News / Utah / 

Clinic sees increase in need, decrease in donation



This archived news story is available only for your personal, non-commercial use. Information in the story may be outdated or superseded by additional information. Reading or replaying the story in its archived form does not constitute a republication of the story.

SALT LAKE CITY -- The Fourth Street Clinic in downtown Salt Lake is struggling to deal with an increase in patients and a decrease in donations. The clinic has to turn patients away; people with serious illnesses. Lakeith Ellis is just one in a long line outside the Fourth Street Clinic, on 404 S. 400 West, hoping to get an appointment slot for a follow-up visit. "When I came here, I was diagnosed with congestive heart failure and thyroid issues." But he's told there are no appointments on Friday, and they will try to fit him in on Monday; and that's becoming a common answer.

Due to the poor economy, more people than ever need the clinic's services. A year ago, it saw 80 people a day; now it's up to 100.

Fourth Street Clinic Communication Director Jennifer Hyvonen said, "We're turning more people away a day; sometimes it can be up to 25 people a day. That leads to crowded waiting rooms, a busy staff and a line forming before the clinic opens.

Clinic sees increase in need, decrease in donation

The staff has changed how patient records are kept and shortened appointment times to try to serve the larger clientele, but they worry about people falling through the cracks.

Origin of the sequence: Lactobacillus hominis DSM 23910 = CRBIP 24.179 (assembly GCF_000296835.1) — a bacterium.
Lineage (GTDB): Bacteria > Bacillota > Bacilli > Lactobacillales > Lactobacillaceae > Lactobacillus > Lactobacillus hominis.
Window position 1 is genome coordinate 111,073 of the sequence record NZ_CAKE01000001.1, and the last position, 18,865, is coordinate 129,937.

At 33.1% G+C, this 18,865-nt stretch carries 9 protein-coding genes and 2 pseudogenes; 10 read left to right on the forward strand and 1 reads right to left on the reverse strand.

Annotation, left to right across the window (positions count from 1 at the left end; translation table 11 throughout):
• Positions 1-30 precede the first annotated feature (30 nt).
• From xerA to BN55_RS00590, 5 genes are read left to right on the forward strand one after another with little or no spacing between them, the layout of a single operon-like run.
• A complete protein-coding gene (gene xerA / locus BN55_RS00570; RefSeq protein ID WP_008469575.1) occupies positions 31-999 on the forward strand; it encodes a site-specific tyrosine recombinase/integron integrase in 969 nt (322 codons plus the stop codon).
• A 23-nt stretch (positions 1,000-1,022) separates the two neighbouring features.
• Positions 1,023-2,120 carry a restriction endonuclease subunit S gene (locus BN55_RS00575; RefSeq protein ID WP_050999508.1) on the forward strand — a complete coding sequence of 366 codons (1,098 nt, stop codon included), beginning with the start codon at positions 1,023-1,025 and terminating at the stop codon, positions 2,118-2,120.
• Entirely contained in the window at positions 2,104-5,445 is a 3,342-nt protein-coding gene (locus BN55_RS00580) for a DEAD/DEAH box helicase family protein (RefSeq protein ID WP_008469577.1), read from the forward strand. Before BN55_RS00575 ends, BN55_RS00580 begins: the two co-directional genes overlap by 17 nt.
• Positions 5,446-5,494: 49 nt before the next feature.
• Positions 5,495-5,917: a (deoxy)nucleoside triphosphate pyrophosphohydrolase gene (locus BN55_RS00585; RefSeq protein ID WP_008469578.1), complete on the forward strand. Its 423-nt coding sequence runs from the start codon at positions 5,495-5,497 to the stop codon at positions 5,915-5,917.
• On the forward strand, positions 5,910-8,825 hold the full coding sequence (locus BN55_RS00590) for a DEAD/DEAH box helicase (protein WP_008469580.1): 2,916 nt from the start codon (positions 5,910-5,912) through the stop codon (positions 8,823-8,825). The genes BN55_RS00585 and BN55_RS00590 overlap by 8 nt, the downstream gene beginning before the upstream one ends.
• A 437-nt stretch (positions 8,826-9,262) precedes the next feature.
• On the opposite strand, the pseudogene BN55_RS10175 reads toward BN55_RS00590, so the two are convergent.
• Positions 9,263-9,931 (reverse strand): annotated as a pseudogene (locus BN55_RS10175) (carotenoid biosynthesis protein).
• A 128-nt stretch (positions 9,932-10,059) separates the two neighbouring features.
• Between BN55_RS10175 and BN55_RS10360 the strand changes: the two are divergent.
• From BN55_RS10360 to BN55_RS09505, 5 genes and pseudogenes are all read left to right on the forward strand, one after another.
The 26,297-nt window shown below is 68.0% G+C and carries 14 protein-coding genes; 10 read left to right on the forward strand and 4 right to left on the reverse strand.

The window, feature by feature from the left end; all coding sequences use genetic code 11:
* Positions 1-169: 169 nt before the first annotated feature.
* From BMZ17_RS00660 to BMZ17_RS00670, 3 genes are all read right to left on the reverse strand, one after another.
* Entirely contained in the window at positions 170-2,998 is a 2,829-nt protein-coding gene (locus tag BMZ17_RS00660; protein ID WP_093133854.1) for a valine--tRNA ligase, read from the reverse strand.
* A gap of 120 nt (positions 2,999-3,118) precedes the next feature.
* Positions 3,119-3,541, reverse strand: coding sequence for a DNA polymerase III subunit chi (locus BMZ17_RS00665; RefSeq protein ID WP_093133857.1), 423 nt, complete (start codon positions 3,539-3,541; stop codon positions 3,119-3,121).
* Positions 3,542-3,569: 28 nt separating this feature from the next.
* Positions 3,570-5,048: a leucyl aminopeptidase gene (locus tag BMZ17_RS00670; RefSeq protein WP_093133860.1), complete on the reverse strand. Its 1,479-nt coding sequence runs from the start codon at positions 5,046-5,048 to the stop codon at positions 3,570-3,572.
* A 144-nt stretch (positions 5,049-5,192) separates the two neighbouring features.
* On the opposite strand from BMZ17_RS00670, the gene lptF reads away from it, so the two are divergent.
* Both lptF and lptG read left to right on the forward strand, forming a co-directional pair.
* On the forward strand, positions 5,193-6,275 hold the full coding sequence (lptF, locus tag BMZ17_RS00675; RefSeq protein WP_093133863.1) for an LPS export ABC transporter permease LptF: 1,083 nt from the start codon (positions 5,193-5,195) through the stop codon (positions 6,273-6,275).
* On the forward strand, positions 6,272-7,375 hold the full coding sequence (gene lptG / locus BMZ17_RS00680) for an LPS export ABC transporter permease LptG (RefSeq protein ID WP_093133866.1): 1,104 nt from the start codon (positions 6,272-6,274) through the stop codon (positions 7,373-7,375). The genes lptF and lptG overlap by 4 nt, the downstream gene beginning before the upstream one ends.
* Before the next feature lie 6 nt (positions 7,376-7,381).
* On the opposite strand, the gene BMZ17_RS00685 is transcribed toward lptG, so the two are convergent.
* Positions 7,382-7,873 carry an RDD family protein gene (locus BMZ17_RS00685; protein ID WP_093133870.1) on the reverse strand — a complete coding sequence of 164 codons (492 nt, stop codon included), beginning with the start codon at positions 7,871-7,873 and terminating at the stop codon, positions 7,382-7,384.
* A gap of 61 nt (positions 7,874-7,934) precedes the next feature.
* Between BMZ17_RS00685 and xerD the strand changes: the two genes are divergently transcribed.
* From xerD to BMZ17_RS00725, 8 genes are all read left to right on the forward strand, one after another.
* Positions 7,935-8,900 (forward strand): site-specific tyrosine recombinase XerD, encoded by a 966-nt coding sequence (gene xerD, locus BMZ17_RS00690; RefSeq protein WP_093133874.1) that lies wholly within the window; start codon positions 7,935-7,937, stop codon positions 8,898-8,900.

Hyvonen explained, "Usually our patients are suffering from two, three, four chronic health conditions that either caused or perpetuates their homelessness."

Ashley Smith was one of the lucky patients. She and her two baby girls got an appointment. She said, "This is their first well-child checkup."

Clinic sees increase in need, decrease in donation

The family lives at the shelter a couple blocks away and without the clinic; Smith says there would be no health care for the babies at all. It's an alternative she's grateful she doesn't have to face.

The typical patient is seen between three and four times a year at a cost to the clinic of $500.

E-mail: sdallof@ksl.com

Related Links

Sarah Dallof

    SIGN UP FOR THE KSL.COM NEWSLETTER

    Catch up on the top news and features from KSL.com, sent weekly.
    By subscribing, you acknowledge and agree to KSL.com's Terms of Use and Privacy Policy.

    KSL Weather Forecast